The cart in which the cubs and their mother were laid out was left to one side in the village street. I could see it all clearly from my hiding place. The sight of my family stretched out there filled me with fury. In those days I was still a tiger, an unmitigated animal, and the only feeling that was aroused in me was fury, rather than grief, which I understand now. A blind, impossible anger stirred within me: I just wanted to dash up, pounce upon every creature, bite and claw and destroy. I wanted to spring forward, pick up the cubs and carry them away.
Just as I was getting ready to dash up, a set of human beings arrived in a strange vehicle, which I now understand to be a jeep. They shouted and summoned the villagers. The village was astir and a crowd gathered around the cart, and there was much jabbering, arguments and shouting. I held myself back although I felt a great drive within to pounce on that whole lot and tear their entrails. But I held myself back. No one knew that I was there. I lay low, watched them transfer the carcasses to the back of their jeep, and drive off. The villagers went back to their homes; silence and darkness fell on the village. I came out of my hiding place behind the well and prowled around. Some of the street dogs started barking and woke up the villagers again. Before they could notice me, I withdrew and went back to my hiding place beside the well. Even there I could not stay too long. Women started approaching the well carrying pots and buckets and chattering among themselves; I slipped back and hid myself on the hill behind
Another day’s sun came up, and I dozed off till the evening. When the sun went down again and dusk fell, I watched the villagers returning from their fields, carrying bundles of firewood on their heads, driving their flocks home. I slipped through the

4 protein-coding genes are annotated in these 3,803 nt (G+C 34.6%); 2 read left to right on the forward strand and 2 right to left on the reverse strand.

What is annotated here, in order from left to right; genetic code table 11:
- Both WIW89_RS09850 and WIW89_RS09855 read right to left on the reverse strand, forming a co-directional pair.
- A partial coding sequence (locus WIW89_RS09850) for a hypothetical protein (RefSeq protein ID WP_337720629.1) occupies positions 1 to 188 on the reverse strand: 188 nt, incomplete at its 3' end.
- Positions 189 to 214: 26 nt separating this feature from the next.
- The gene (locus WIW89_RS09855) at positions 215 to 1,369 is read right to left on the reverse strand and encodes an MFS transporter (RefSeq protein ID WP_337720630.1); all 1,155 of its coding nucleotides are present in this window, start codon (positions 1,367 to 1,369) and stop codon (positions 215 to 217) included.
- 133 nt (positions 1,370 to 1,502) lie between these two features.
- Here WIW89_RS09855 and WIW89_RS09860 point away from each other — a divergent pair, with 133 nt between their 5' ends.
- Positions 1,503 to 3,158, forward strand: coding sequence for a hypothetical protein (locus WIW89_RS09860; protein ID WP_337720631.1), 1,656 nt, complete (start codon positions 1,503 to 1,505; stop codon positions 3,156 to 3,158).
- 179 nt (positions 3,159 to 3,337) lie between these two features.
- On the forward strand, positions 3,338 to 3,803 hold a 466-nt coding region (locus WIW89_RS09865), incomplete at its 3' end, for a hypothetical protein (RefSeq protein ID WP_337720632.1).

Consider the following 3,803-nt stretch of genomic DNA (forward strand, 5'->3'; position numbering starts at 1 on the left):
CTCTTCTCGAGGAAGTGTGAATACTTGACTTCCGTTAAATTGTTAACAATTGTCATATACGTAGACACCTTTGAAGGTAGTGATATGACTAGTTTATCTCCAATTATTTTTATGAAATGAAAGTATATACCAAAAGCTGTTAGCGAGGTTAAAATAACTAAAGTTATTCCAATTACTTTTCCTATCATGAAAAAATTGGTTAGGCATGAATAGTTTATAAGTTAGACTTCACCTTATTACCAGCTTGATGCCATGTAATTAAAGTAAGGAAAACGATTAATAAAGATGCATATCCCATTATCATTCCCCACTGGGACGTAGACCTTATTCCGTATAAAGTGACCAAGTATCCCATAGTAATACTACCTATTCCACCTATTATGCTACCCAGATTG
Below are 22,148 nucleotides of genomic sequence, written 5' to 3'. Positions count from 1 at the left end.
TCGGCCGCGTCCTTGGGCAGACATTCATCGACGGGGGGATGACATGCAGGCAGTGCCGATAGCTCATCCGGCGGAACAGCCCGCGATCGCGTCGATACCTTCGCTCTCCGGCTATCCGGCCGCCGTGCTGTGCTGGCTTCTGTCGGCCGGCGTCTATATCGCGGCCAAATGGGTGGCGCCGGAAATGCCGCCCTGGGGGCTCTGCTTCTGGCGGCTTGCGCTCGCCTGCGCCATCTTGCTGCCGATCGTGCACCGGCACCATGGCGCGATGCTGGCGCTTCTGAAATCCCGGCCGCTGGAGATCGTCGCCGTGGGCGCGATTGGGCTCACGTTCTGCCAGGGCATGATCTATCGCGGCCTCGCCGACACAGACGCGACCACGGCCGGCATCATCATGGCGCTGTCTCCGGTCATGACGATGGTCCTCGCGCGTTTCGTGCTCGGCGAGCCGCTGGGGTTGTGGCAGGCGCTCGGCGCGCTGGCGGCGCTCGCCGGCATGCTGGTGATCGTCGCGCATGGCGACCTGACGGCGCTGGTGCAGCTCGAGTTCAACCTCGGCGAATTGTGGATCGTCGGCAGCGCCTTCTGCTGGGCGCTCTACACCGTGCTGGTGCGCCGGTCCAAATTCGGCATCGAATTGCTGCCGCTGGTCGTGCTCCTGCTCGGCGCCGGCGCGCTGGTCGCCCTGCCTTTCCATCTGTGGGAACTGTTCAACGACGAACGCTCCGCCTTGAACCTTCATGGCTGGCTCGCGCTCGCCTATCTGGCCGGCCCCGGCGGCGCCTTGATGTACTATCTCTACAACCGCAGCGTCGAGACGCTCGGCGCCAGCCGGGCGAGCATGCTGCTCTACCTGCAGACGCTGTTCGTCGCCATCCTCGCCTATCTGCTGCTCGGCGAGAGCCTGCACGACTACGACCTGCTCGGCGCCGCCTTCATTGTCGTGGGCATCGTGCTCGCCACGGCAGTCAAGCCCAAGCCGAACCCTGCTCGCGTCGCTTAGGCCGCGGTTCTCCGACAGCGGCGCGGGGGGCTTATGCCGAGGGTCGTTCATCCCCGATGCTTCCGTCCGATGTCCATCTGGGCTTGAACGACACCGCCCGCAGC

shrub and lay in wait by their path, well concealed behind a boulder, and pounced upon the last animal in a column, seized its throat, and made off with it. My hunger was appeased for at least two days. I could not repeat this strategy. Later when the villager realized that he had lost an animal and followed the bloodstains, I had to change my tactics, as well as my abode. I eluded the villagers again and again.
They must have begun to wonder about the shape of the predator in their midst. ‘Can’t be a tiger,’they must have thought, ‘the hunters have taken away the entire family, by this time they’ll have sold the skin of the adult, and stuffed the cubs as trophies.’
‘But it was a tigress; the father must still be at large.’
‘Oh, no,’the local animal expert must have explained, ‘you must understand that a male tiger hardly ever lives with the family ... Must be a visitor from another forest. Tigers are not family-bound like monkeys and other creatures. Monkeys belong to a more advanced group ...’Human beings have their own theories, and it is always amusing to hear them talk about us. Such ignorance and self-assurance!